Tuesday, June 21, 2011

My Top 10 List of Steampunk Writing Music

More and more music is being labeled as or associated with steampunk these days. Some of it is pretty good, and some of it is not. But when I sit down to write steampunk, there are a few artists and albums that I go back to over and over for inspiration (most of them are not connected to the genre at all). The choice depends on the mood or pace of the particular scene I'm writing. Here's my list, in no particular order:

1.Tom Waits
2. Devics
3. City of Lost Children soundtrack (or other Angelo Badalamenti)
4. Apocalyptica
5. Sleigh Bells
6. Dropkick Murphys
7. Macross Plus soundtrack
8. Abney Park
9. Man Or Astro-Man?
10. Nick Cave

I've said it before, and I'll say it again, The Clockwork Cabaret is a great source for steampunk-inspired tunes. And here's a video from new-comers, Jarmean:

What music gets your writing juices flowing?

Monday, June 20, 2011

Fairy tales Can Come True...if You Just Believe

Life is hard.  Not just for the writer, but for everyone, including professional athletes.  Not all athletes follow a smooth path to their dream careers.  There are bumps in the road – both small and large, twists and turns that threaten to toss you off course and heart breaking setbacks.  We aspiring writers can learn from many of these that have struggled, only to finally reach their dreams after setbacks.  Have you ever considered that an athletes’ path to winning the holy grail similar to that of publication?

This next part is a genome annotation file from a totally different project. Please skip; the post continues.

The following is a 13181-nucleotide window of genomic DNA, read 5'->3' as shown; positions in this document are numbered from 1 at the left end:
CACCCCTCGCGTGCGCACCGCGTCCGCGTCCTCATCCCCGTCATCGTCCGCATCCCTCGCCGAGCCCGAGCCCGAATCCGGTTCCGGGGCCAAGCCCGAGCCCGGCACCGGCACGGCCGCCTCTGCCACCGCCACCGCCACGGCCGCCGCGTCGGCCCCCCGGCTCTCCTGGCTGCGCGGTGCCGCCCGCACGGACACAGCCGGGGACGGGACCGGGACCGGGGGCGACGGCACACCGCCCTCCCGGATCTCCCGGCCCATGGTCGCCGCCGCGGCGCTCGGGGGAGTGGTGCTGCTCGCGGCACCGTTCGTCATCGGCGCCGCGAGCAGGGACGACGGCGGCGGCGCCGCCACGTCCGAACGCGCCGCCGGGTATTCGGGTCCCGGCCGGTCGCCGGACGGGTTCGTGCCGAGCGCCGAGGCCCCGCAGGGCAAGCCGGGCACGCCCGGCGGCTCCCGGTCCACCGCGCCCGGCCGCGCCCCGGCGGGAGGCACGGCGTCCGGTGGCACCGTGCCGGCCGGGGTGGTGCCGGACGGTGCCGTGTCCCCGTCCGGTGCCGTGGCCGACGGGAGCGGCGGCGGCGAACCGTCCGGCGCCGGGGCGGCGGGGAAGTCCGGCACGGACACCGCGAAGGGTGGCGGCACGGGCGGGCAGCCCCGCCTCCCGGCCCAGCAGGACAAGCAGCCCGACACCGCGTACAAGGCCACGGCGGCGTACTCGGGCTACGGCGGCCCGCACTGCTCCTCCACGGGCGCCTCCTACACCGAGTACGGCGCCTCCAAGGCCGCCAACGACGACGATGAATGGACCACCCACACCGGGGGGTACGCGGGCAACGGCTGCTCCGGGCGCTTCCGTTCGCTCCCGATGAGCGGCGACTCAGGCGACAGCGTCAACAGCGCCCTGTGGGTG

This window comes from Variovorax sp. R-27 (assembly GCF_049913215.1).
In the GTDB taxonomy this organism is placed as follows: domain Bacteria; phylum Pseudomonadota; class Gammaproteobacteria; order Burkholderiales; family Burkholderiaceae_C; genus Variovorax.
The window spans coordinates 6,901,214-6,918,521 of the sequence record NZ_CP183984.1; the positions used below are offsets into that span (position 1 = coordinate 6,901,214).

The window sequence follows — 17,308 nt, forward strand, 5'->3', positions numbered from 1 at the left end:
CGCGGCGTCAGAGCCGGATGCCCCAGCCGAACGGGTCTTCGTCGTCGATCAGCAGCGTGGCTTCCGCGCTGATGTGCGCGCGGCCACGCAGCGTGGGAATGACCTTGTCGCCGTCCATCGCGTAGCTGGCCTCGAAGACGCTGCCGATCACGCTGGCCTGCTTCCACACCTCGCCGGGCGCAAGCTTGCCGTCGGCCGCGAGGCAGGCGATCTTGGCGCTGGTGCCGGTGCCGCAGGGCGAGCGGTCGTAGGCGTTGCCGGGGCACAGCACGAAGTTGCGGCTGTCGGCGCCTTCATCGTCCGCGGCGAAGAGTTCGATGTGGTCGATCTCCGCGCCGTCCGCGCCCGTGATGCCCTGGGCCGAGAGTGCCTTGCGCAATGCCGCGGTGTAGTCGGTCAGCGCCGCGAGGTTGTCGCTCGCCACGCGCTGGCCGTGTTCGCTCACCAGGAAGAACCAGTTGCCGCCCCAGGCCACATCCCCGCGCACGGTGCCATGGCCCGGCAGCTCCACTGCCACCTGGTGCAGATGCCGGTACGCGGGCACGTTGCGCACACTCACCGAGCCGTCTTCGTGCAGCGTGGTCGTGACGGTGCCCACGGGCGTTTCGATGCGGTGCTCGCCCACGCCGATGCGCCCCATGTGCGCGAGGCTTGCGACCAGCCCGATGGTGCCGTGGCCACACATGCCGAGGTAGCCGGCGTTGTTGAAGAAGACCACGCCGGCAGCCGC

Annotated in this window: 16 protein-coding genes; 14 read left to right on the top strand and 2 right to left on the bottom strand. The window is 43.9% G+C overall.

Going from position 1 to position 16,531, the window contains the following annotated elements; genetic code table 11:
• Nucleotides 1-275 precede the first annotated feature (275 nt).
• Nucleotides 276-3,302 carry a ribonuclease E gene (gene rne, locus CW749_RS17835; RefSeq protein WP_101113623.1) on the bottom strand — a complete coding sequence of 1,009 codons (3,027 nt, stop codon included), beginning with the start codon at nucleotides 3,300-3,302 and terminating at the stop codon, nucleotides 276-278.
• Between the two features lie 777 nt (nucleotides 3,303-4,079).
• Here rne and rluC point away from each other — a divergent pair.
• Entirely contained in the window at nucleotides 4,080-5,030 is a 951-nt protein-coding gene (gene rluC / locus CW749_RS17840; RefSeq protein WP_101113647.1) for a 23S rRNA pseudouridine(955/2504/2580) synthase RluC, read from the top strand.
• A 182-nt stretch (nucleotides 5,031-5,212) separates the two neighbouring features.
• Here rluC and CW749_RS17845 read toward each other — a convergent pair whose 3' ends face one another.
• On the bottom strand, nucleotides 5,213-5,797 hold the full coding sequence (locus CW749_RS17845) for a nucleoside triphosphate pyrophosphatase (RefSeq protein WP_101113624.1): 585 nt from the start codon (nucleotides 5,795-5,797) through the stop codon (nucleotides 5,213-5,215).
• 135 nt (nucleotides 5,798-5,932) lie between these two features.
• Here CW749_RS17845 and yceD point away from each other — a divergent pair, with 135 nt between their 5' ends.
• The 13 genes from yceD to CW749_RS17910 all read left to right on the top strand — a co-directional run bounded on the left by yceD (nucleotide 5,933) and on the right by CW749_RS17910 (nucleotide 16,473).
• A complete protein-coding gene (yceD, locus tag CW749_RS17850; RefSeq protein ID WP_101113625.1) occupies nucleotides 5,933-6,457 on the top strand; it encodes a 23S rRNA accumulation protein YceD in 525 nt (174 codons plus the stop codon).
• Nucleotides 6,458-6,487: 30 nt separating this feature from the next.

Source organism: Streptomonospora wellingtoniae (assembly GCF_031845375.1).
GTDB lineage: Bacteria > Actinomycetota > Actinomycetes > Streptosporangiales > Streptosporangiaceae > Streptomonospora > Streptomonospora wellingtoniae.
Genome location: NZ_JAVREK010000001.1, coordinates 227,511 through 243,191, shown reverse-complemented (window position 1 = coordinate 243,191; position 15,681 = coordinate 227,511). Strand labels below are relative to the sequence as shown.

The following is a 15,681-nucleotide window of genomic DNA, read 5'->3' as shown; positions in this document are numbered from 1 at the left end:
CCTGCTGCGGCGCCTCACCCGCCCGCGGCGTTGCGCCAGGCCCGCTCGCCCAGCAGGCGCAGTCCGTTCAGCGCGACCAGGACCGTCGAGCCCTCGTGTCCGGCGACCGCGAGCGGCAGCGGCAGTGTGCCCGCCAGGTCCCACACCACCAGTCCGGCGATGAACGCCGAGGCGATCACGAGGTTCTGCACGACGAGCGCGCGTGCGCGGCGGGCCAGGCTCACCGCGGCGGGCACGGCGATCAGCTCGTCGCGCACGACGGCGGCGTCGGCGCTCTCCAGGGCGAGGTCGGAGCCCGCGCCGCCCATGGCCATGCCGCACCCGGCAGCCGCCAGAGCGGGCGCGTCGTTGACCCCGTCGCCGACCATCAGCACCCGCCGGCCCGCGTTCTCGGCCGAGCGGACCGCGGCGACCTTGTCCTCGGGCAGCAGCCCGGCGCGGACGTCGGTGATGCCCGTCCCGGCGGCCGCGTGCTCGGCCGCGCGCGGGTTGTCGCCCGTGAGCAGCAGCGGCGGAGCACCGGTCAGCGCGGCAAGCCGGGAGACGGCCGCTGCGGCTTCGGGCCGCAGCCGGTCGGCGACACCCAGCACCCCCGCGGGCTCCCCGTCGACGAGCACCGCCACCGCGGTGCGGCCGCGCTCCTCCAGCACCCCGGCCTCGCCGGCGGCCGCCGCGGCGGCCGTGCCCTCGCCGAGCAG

It’s not hard to see that I am a sports nut.  Sports and writing are my true passions.  And it’s not too often (actually never before) that I find myself misty eyed while watching a sporting event.  Last Wednesday night, I found myself reaching for the box of Kleenex as I watched Boston Bruins’ goaltender Tim Thomas accept not only the Conn Smythe Trophy for Most Valuable Player, but then hoist the Stanley Cup.